1 Bam, 2 Crack, 8 Dot. Music to the ears of Mah Jongg players all over the world. The clacking of tiles and accompanying kibbitzing is like no other experience. American Jewish women are especially fond of the Chinese tile game. Why is that? And how do you play the social game in the middle of a pandemic?
The history of Mah Jongg is not totally known, but it is likely over 200 years old and originated in provinces near Shanghai, China during the Qing dynasty. Mah Jongg means "chattering sparrows", likely a reference to the sound the tiles make as you shuffle them. In the early 1900s, the tile game was played throughout China and became even more popular than chess. In 1920, the game was imported to the United States and today, hundreds of thousands of Americans, (many of them Jewish women) enjoy playing Mah Jongg for hours on end.
No one knows exactly why Mah Jongg became so popular with Jewish women, but there are several theories. It was a wonderful way to form friendships, either in your own neighborhood or on vacation in places like the Borscht Belt in the Catskills. Oftentimes, the men of the house were either off to war or working, so this filled the hours for women who were in need of socializing and connections. There were even special foods served during a lively game of Mah Jongg: bridge mix, cut up pineapple, walnuts, and raisins, and of course the ever-present Entenmann's coffee cake. A classic! Kids would watch their mothers and grandmothers play and eventually, they too became skilled players. Today, a whole new generation is playing and in an age of social media, it is a welcome respite to just sit, talk and play; sharing tales of parents, children, and the latest episode of the Bachelor.
As a 30-something adult, I have been playing Mah Jongg
for more than half my life. We loved all games growing up, and I often played Mah Jongg with my Mom, Bubbe, and brother. I would watch my mom get together with the girls every week to play and kibbitz. Usually, my brother and I would hide in the basement, but on a rare occasion, I got to fill in when they were missing a fourth. In my mid-20's when I moved from New York City to Austin, TX, a friend of my Mom knew of a group of girls who played every Monday who were around my age. It was a fun way to meet people. And, let's be honest, an excuse to have a little wine on a Monday! We've kept in touch over the years and I even played yenta
and set up one of my Mah Jongg friends with another friend and now they are married with two adorable sons. The miracle of Mah Jongg!
So, how is this game played? First, we assemble a bridge table and four chairs and set out our snacks and drinks (essential!). What you eat and drink will depend on the group, but go easy on the alcohol - you need all your wits about you! The game has a total of 152 tiles; Bams, Cracks, Dots, Dragons, Winds, Jokers, and Flowers and is accompanied by a rack and a Mah Jongg card which changes annually. Each player sets up a "wall" of tiles in front of their rack and the passing begins. The first three passes are called the First Charleston and are compulsory passing of three tiles at a time (right, across, left). The Second Charleston is optional and is also three passes of three tiles (left, across, right). A courtesy pass ends the passing portion and now you are off and running. Tiles are picked and thrown until players are able to "Call" to expose part of their hand or at some point to yell MAH JONGG which creates some congratulations for the winner and much more discussion around why the other plays failed to win - "I just needed one tile!" "You had my tile!" Let the kvetching begin.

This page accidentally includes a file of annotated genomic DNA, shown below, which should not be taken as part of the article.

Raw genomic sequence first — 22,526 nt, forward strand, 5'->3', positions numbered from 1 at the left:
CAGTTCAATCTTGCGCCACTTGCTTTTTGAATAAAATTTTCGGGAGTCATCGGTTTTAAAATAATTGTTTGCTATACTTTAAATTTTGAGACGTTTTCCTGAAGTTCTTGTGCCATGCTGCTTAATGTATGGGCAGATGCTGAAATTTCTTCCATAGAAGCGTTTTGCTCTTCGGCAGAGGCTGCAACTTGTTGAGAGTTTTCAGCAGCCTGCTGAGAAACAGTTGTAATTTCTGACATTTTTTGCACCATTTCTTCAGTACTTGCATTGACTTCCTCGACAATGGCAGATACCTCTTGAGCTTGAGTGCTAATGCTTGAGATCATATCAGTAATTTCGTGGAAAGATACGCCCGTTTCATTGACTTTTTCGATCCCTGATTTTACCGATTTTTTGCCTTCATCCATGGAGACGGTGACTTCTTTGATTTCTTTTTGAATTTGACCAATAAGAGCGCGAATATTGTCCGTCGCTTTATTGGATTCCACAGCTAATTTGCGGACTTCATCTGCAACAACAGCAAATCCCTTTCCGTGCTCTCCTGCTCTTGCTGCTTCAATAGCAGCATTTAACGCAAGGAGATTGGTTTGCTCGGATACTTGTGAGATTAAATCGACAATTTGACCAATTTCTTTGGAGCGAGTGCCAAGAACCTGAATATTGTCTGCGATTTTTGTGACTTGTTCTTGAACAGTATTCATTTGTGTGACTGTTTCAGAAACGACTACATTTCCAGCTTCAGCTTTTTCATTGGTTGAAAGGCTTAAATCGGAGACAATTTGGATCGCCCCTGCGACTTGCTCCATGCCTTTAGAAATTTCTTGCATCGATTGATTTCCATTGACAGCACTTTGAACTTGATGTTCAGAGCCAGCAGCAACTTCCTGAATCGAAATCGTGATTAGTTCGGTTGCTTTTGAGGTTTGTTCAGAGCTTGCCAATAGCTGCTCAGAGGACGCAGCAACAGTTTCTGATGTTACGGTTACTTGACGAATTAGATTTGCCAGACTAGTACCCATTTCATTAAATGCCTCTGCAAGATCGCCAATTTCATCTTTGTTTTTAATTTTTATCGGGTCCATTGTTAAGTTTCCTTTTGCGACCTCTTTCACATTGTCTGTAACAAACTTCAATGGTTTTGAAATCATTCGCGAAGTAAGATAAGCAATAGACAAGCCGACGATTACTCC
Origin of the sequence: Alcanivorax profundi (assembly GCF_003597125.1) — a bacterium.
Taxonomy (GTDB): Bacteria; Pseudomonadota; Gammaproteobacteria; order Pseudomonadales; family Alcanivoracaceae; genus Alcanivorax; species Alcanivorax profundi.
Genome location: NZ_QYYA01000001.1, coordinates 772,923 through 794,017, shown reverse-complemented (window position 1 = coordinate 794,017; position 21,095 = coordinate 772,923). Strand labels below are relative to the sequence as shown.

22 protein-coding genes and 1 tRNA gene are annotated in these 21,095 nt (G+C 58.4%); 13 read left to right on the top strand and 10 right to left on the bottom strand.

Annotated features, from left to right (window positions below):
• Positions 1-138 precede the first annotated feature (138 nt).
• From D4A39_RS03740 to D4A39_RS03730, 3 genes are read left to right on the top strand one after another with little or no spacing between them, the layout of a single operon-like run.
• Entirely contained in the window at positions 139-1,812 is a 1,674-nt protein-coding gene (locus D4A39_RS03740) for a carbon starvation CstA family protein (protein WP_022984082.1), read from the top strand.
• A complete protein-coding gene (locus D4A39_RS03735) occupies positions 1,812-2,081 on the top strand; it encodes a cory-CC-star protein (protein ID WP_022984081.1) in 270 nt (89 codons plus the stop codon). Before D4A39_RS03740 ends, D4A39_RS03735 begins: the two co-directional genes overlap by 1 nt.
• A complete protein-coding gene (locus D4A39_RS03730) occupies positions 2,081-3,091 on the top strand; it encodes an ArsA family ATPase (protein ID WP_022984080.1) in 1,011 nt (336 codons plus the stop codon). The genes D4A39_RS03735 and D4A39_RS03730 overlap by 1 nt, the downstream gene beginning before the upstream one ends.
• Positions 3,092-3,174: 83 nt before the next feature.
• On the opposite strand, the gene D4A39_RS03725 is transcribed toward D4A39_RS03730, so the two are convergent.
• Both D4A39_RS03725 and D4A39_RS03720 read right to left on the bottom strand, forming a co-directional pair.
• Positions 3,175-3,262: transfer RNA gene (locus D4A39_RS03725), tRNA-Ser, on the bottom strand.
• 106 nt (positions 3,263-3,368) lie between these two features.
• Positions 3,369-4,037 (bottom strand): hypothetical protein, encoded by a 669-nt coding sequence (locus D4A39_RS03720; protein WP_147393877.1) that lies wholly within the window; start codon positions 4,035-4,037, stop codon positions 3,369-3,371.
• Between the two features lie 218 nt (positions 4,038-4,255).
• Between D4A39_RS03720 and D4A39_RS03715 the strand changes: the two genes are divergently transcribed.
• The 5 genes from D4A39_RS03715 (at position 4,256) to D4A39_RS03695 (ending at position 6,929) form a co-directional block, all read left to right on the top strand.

But what to do during a time of pandemic? You simply can't social distance a Mah Jongg game! Or can you? Fortunately, there are many sites online such as realmahjongg.com
and you can even bring your actual group together online if you all can agree on a time. And who is too busy these days for a game or many games?
Prior to COVID-19 people would play one or several times a week and even partake in Mah Jongg tournaments and cruises (where you play all day on the open seas). Now we stay connected with online games and real aficionados continue their social distancing by wearing Mah Jongg masks
. There are so many ways to celebrate the beautiful Chinese game that continues to bring meaning and tradition into our lives.